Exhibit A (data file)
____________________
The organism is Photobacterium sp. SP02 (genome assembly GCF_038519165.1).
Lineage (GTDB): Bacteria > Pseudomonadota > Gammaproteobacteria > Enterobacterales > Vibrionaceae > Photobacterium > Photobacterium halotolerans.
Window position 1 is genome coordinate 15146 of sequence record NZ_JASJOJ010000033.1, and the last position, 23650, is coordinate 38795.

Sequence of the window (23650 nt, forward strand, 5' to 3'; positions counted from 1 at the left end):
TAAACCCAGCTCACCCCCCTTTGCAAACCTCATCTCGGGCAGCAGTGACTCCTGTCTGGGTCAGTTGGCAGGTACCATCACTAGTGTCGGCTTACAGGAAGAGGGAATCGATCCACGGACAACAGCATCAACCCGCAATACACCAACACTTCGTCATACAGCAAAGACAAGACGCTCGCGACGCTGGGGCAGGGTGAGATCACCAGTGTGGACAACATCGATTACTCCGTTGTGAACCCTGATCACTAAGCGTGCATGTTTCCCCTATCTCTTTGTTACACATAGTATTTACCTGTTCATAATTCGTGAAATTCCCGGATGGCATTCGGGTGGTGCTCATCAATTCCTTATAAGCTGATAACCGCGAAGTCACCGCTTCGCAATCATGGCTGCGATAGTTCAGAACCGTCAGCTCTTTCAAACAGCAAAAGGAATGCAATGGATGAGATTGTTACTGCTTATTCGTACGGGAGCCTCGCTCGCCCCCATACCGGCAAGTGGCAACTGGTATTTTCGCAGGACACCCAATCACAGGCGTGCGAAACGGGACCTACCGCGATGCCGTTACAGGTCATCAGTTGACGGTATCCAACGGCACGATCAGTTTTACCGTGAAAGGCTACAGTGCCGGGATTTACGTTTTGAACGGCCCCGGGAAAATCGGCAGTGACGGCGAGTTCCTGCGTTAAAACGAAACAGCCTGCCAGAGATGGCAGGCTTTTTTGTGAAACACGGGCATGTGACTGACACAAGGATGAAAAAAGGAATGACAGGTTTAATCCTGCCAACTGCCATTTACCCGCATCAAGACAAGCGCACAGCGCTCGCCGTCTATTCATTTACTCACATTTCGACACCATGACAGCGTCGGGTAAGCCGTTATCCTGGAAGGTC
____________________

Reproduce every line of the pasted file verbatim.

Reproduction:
The organism is Photobacterium sp. SP02 (genome assembly GCF_038519165.1).
Lineage (GTDB): Bacteria > Pseudomonadota > Gammaproteobacteria > Enterobacterales > Vibrionaceae > Photobacterium > Photobacterium halotolerans.
Window position 1 is genome coordinate 15146 of sequence record NZ_JASJOJ010000033.1, and the last position, 23650, is coordinate 38795.

Sequence of the window (23650 nt, forward strand, 5' to 3'; positions counted from 1 at the left end):
TAAACCCAGCTCACCCCCCTTTGCAAACCTCATCTCGGGCAGCAGTGACTCCTGTCTGGGTCAGTTGGCAGGTACCATCACTAGTGTCGGCTTACAGGAAGAGGGAATCGATCCACGGACAACAGCATCAACCCGCAATACACCAACACTTCGTCATACAGCAAAGACAAGACGCTCGCGACGCTGGGGCAGGGTGAGATCACCAGTGTGGACAACATCGATTACTCCGTTGTGAACCCTGATCACTAAGCGTGCATGTTTCCCCTATCTCTTTGTTACACATAGTATTTACCTGTTCATAATTCGTGAAATTCCCGGATGGCATTCGGGTGGTGCTCATCAATTCCTTATAAGCTGATAACCGCGAAGTCACCGCTTCGCAATCATGGCTGCGATAGTTCAGAACCGTCAGCTCTTTCAAACAGCAAAAGGAATGCAATGGATGAGATTGTTACTGCTTATTCGTACGGGAGCCTCGCTCGCCCCCATACCGGCAAGTGGCAACTGGTATTTTCGCAGGACACCCAATCACAGGCGTGCGAAACGGGACCTACCGCGATGCCGTTACAGGTCATCAGTTGACGGTATCCAACGGCACGATCAGTTTTACCGTGAAAGGCTACAGTGCCGGGATTTACGTTTTGAACGGCCCCGGGAAAATCGGCAGTGACGGCGAGTTCCTGCGTTAAAACGAAACAGCCTGCCAGAGATGGCAGGCTTTTTTGTGAAACACGGGCATGTGACTGACACAAGGATGAAAAAAGGAATGACAGGTTTAATCCTGCCAACTGCCATTTACCCGCATCAAGACAAGCGCACAGCGCTCGCCGTCTATTCATTTACTCACATTTCGACACCATGACAGCGTCGGGTAAGCCGTTATCCTGGAAGGTC